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Myanmar: Sustainable Agriculture in Hpa-an Villages

Naw (R) with her baby on her back is delighted with the new rice mill. © CPM, 2019. Used with permission.
Naw (R) with her baby on her back is delighted with the new rice mill. © CPM, 2019. Used with permission.

Naw is 35. She lives in a village in Myanmar’s Kayin State. One of her duties is to pound the paddy seeds to separate rice from its husk to be able to cook it. There is no rice mill in her village so Naw and her husband had to carry 40kg paddy seed bags on their backs to a traditional rice mill. This involved a two hour walk over a stony dirt road, crossing many streams on their way. They would then return to their village in the same manner. 

Naw also had her baby on her back, tied by a thick shawl, while she pounded the paddy seeds. “I have to get up at about two or three in the morning and go to the next village to pound rice. My legs get so tired from pounding the rice especially with the baby on my back. I do not have any choice because if I don’t do it, my family won’t get rice and will go hungry.” 

When her village participated in the sustainable agriculture project, they chose a new rice mill as their priority. This was installed in mid-2018. These days, Naw has a radiant smile on her face, as she says, “There are many benefits from the rice mill. I don’t have to get up so early in the morning and lose sleep anymore. My legs are not tired and there is no more carrying the rice bags back and forth. I am so happy.” 

Not only has the mill saved people like Naw the time spent travelling to another village, the village development committee has been able to rent out their new mill to people from neighbouring villages. 

Because of rent from the rice mill, the villagers now also have a social activities fund which will go towards health, education and other needs of their village . They also have more time for their families. 

Naw’s village is becoming a place of laughter and good health and they believe even more can be achieved in the years to come. 

ABM is working with the Diocese of Hpa-an, part of the Church in the Province of Myanmar, in two villages in Kayin State. The project provides farming skills to 155 families who have been “internally displaced” (living as refugees within their own country). Their lives have been completely torn apart by earlier ethnic conflicts and they are now seeking a new start. The project will also assist these families to strengthen their resilience and help them build stronger communities.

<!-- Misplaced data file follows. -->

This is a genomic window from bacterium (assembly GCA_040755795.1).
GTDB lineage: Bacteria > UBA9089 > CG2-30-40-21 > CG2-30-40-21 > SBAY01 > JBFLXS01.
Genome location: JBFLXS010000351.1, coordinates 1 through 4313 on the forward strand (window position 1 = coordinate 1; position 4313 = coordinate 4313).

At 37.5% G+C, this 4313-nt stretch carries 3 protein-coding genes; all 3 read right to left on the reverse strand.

As well as the rice mill, the villagers received training in organic fertilisers, agriculture methods and financial management, as well as parenting, the rights of people with a disability, and women’s empowerment. 

This year we aim to continue supporting 155 families suffering from the effects of internal displacement to build healthy and self-reliant communities. 


» In 2020 the Sustainable Agriculture in Hpa-an Villages Project needs $22,000 (tax-deductible)

  • Village training and workshops on child protection, gender and parenting cost $450 each, covering a week’s worth of travelling for diocesan project staff 

  • A two-week residential training in Yangon for six farmers from the two villages to learn about sustainable agriculture methods costs $900 

  • The cost of setting up a village farm to reduce slash and burn farming and diversify family incomes is 2,500 AUD (this covers wire fencing and banana and yam tubers for planting) 

Your support of this project will make a lasting difference to almost 1,000 people, like Naw, who are rebuilding their lives following the devastation of many years of conflict.


Donate now to this project


  • Alternatively, for donations by cheque/money order (made out to the Anglican Board of Mission - Australia), telephone or email, view contact details here. Please don’t forget to include the project name and/or code MM001SA with your payment details.

Gifts to ABM will be applied to the support of project(s) selected. In the unlikely event of the project being oversubscribed or not proceeding to completion, donations will be applied to a similar project to the one(s) selected.

 Australian Aid logo    This project receives partial funding from the Australian Government.
Community Development badge  This is part of the Community Development Program: Learn more about ABM's Programs 

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